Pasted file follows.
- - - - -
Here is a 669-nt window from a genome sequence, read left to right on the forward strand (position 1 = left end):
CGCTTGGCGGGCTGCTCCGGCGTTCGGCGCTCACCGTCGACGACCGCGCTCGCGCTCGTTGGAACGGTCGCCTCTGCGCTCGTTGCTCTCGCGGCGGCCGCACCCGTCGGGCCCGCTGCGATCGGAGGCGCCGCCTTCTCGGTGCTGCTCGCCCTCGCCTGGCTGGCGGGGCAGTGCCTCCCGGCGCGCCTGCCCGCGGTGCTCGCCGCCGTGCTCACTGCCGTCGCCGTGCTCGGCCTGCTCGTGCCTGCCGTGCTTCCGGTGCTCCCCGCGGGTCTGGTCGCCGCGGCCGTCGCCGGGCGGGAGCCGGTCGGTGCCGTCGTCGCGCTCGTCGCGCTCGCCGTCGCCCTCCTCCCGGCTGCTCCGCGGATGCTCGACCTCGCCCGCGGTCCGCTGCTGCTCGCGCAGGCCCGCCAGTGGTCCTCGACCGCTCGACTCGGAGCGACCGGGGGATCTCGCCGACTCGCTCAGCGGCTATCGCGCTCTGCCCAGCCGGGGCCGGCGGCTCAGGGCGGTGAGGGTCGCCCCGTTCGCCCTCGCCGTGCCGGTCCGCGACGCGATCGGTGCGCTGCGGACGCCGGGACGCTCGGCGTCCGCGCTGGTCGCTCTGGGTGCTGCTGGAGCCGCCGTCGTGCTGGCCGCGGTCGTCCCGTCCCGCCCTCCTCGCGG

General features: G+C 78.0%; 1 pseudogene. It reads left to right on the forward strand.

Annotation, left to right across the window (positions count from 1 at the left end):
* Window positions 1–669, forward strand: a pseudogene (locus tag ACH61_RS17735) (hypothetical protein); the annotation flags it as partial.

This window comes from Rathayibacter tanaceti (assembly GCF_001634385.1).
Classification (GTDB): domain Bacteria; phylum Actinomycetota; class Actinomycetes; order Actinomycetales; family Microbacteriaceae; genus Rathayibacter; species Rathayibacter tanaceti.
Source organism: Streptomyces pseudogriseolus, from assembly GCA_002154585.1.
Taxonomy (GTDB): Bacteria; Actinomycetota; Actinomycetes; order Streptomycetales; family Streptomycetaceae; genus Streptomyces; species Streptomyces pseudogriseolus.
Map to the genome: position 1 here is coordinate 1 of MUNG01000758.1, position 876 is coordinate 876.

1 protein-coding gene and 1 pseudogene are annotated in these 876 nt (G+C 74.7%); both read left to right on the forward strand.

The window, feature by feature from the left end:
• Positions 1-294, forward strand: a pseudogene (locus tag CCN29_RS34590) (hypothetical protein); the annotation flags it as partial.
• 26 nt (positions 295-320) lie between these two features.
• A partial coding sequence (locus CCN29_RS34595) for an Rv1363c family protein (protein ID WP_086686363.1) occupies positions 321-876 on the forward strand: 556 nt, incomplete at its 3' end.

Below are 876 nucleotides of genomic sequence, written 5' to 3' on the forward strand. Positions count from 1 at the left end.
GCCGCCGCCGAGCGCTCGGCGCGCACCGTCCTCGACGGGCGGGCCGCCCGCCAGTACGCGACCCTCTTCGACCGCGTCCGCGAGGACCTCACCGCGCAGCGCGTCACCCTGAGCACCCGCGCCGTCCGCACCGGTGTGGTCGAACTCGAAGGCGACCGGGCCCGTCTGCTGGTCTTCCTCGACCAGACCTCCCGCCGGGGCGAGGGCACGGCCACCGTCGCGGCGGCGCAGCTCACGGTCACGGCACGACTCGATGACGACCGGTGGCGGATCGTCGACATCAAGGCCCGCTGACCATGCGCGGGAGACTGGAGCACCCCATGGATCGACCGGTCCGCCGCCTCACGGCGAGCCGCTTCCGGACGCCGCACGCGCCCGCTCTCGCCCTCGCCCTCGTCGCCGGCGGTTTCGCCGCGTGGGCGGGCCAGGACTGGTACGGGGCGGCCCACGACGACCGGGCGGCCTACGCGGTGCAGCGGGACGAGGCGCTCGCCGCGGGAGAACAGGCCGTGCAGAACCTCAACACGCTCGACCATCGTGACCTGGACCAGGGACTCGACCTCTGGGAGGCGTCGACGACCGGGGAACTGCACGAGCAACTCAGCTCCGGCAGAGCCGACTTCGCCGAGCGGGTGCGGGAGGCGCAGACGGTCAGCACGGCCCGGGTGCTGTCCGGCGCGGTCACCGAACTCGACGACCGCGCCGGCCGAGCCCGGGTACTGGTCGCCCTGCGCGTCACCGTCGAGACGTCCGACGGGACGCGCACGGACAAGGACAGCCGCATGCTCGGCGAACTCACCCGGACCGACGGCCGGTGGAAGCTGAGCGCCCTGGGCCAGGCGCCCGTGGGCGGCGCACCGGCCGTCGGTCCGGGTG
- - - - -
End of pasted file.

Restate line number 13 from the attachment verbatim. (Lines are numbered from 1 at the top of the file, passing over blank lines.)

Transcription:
• Positions 1-294, forward strand: a pseudogene (locus tag CCN29_RS34590) (hypothetical protein); the annotation flags it as partial.